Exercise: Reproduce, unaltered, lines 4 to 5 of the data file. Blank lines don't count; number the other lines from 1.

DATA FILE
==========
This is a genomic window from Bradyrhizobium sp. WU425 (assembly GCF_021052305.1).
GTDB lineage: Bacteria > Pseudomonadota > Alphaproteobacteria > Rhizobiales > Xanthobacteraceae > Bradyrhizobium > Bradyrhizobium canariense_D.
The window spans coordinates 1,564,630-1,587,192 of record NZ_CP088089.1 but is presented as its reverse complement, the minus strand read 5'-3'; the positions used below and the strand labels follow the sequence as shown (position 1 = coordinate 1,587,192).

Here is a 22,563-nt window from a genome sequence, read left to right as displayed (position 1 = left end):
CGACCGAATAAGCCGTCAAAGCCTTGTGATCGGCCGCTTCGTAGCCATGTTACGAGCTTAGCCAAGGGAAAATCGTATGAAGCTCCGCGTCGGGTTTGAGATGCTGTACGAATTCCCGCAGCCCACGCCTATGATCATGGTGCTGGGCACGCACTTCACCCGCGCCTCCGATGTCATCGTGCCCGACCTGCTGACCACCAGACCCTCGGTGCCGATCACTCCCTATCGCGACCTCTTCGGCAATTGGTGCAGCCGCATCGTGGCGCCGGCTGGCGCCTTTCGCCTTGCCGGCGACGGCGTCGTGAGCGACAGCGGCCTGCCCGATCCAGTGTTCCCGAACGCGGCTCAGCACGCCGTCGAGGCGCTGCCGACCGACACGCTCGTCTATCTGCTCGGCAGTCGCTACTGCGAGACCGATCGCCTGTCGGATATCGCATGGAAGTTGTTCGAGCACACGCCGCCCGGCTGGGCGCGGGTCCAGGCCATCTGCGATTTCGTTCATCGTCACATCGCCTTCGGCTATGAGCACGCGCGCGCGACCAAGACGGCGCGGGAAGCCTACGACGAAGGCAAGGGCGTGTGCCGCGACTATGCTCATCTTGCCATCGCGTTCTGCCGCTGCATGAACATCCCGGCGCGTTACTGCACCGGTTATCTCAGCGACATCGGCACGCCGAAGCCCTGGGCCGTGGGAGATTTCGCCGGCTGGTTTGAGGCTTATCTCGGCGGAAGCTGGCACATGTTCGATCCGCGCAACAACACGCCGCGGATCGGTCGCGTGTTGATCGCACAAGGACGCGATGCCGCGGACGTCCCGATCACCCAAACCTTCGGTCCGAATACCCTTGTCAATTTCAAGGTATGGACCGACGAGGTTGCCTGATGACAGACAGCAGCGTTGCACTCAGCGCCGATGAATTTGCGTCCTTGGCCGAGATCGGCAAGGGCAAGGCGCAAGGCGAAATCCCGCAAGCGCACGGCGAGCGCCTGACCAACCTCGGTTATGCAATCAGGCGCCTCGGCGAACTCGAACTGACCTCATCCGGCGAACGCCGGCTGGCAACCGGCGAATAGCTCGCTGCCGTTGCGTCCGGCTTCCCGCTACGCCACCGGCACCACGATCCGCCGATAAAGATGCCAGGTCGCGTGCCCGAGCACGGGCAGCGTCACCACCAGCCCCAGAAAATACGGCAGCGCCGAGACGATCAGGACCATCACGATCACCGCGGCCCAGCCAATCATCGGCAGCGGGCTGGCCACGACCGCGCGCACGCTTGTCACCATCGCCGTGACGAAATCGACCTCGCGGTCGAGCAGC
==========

Here is a 22,563-nt window from a genome sequence, read left to right as displayed (position 1 = left end):
CGACCGAATAAGCCGTCAAAGCCTTGTGATCGGCCGCTTCGTAGCCATGTTACGAGCTTAGCCAAGGGAAAATCGTATGAAGCTCCGCGTCGGGTTTGAGATGCTGTACGAATTCCCGCAGCCCACGCCTATGATCATGGTGCTGGGCACGCACTTCACCCGCGCCTCCGATGTCATCGTGCCCGACCTGCTGACCACCAGACCCTCGGTGCCGATCACTCCCTATCGCGACCTCTTCGGCAATTGGTGCAGCCGCATCGTGGCGCCGGCTGGCGCCTTTCGCCTTGCCGGCGACGGCGTCGTGAGCGACAGCGGCCTGCCCGATCCAGTGTTCCCGAACGCGGCTCAGCACGCCGTCGAGGCGCTGCCGACCGACACGCTCGTCTATCTGCTCGGCAGTCGCTACTGCGAGACCGATCGCCTGTCGGATATCGCATGGAAGTTGTTCGAGCACACGCCGCCCGGCTGGGCGCGGGTCCAGGCCATCTGCGATTTCGTTCATCGTCACATCGCCTTCGGCTATGAGCACGCGCGCGCGACCAAGACGGCGCGGGAAGCCTACGACGAAGGCAAGGGCGTGTGCCGCGACTATGCTCATCTTGCCATCGCGTTCTGCCGCTGCATGAACATCCCGGCGCGTTACTGCACCGGTTATCTCAGCGACATCGGCACGCCGAAGCCCTGGGCCGTGGGAGATTTCGCCGGCTGGTTTGAGGCTTATCTCGGCGGAAGCTGGCACATGTTCGATCCGCGCAACAACACGCCGCGGATCGGTCGCGTGTTGATCGCACAAGGACGCGATGCCGCGGACGTCCCGATCACCCAAACCTTCGGTCCGAATACCCTTGTCAATTTCAAGGTATGGACCGACGAGGTTGCCTGATGACAGACAGCAGCGTTGCACTCAGCGCCGATGAATTTGCGTCCTTGGCCGAGATCGGCAAGGGCAAGGCGCAAGGCGAAATCCCGCAAGCGCACGGCGAGCGCCTGACCAACCTCGGTTATGCAATCAGGCGCCTCGGCGAACTCGAACTGACCTCATCCGGCGAACGCCGGCTGGCAACCGGCGAATAGCTCGCTGCCGTTGCGTCCGGCTTCCCGCTACGCCACCGGCACCACGATCCGCCGATAAAGATGCCAGGTCGCGTGCCCGAGCACGGGCAGCGTCACCACCAGCCCCAGAAAATACGGCAGCGCCGAGACGATCAGGACCATCACGATCACCGCGGCCCAGCCAATCATCGGCAGCGGGCTGGCCACGACCGCGCGCACGCTTGTCACCATCGCCGTGACGAAATCGACCTCGCGGTCGAGCAGC